And I’m thinking that maybe I should join the ranks.

Maybe I should label every out-of-sort feeling I have as a migraine. After all – they come on suddenly, no one can prove otherwise, and I don’t have to have any other symptoms or signs – just my word.

I would do this, but quite honestly just thinking of the logistics gives me a headache.

Friday, March 23, 2007


I’m teaching E how to play chess and he has picked up the concepts very quickly.

He takes a long time to think about his moves, which is a good thing in chess (not so much when it comes to picking out a gum flavour at the store).

During the game last night, he spent more than a few minutes studying the board and double-checking with me how each piece can maneuver.

Finally, he looked up and asked why the King is the most important piece when all of the other pieces do the fighting, moving, and sacrificing (his new word of the week). He added, the King doesn’t really do anything – it can only move one space at a time and without protection it will get killed. So, how come it’s the most important?


I debated how to answer this one since six seems awfully young to be jaded.
I told him that’s just how the game goes.

He’ll find out soon enough that it’s also how life can be.

Especially in the work world.

Wednesday, March 21, 2007

Survey says....

I’m a bit at a loss of what to chat about, but still feel the need to say something.
Generally, I’m okay with comfortable silences – particularly during car rides, but the sight of a blank page is somewhat disheartening.

Okay, I’ll blurb about work.

Yesterday we sent out (yet another) survey to our group to help our grassroots Associate Engagement team find out, more specifically, where people are hung up and what we should invest time into.

Sending out a survey is easy. Coming up with questions that will get you information you can use and that won’t turn people away is much harder. We drafted up some preliminary questions – I posted them in a common forum so that the group could review them (which incidentally, no one did and this completely pissed me off because it totally wasted meeting time – WHICH happens to be one of the group’s beefs…ineffective meetings).

Deep breath.

So, after hashing and re-hashing we finalized the questions and sent them out. Predictably, a few people that grumbled and even one (ole hatchetface herself) refused to do it since the questions were stupid and the whole exercise is pointless.

I should take a second to point out that she is leaving our fine organization in exactly 7 working days. So forgive me if I am uncharacteristically anti-HR and say – who gives a flying f&ck what you think.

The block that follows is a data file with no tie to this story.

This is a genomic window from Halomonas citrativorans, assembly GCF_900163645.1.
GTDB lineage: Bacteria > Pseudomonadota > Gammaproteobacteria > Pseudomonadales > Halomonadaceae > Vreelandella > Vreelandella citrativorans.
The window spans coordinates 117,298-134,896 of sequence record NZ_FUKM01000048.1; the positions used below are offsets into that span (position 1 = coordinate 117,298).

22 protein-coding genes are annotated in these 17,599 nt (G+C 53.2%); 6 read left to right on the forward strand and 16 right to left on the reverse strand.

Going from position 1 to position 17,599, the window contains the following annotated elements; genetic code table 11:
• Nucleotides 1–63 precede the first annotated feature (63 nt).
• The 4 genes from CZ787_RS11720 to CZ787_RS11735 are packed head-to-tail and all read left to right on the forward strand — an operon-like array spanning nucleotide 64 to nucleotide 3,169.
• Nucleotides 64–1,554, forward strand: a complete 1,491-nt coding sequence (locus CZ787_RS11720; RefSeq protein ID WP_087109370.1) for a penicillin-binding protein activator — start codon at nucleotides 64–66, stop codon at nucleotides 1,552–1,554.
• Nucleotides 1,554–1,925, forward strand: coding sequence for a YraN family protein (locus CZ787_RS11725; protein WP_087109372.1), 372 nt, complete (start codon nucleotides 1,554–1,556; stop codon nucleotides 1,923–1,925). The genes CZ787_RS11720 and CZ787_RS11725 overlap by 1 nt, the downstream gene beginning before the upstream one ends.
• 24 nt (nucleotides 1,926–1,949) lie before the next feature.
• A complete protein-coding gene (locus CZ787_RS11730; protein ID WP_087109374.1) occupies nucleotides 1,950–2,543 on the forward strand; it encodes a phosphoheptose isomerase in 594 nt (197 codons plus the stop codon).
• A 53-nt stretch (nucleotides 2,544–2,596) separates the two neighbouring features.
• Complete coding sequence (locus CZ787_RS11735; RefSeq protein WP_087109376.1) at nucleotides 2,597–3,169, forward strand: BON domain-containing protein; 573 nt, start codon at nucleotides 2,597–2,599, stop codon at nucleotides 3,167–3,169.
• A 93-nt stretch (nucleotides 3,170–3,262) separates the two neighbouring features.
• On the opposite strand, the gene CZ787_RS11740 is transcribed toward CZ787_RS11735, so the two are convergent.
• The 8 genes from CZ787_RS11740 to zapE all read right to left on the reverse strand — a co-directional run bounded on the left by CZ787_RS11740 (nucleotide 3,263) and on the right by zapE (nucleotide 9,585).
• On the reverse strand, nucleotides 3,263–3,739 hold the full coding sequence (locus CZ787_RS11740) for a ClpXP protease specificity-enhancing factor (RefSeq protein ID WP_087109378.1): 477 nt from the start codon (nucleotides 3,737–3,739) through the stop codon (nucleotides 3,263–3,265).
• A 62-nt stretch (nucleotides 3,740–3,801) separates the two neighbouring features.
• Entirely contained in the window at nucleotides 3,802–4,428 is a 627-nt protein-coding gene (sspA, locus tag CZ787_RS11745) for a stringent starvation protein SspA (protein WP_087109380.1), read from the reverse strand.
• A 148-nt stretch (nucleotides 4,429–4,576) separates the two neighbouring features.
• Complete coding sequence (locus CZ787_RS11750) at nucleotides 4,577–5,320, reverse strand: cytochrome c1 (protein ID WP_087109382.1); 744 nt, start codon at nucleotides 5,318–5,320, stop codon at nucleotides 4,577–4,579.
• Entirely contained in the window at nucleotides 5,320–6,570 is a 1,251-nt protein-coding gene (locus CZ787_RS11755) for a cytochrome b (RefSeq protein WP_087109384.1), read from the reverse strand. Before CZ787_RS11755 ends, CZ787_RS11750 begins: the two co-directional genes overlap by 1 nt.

The amount of time these people spend actually arguing against the process would have been better spent filling in the damn survey or attending a meeting to share their infinite wisdom about the workplace.

Anyhoo…the survey is out and now we wait. And wait. And wait.

I hope that most people will fill it in. We did it through a web-based site which allowed “confidentiality” to those people who feel they cannot stand behind their ideas. We left plenty of space for comments so those who like to write excessively long missives that drone on and on (and use only commas as punctuation) can add their thoughts.

It should be interesting to see whether people are just so freakin’ fed up with the process that they will just fill it in with average readings to keep it balanced or whether they will actually put some thought into it.

The million-dollar question is whether the results will tell us enough for us to develop sound recommendations.

Then the billion dollar questions will be whether our sound recommendations are accepted and followed through by those in power.

It should be interesting since I know that most of the complaints and areas for change center on the fact that those in power are not doing their jobs. So how much hope can you hold out that people who aren’t doing their job are going to do something about the fact that they are not doing their job.

A hundred people were surveyed and the Top ten answers are on the board. Describe the response of associates when asked what the likelihood of management admitting that they are f&cking up and agree to change their ways.

10. Not likely
9. When Hell freezes over
8. Ha!
7. Yeah right
6. Are you on crack?
5. You’ve got to be kidding me
4. I don’t see that happening
3. Never
2. (snickering)
1. (silence and eye-rolling)

There you have it.

I’ll keep you posted in the real responses.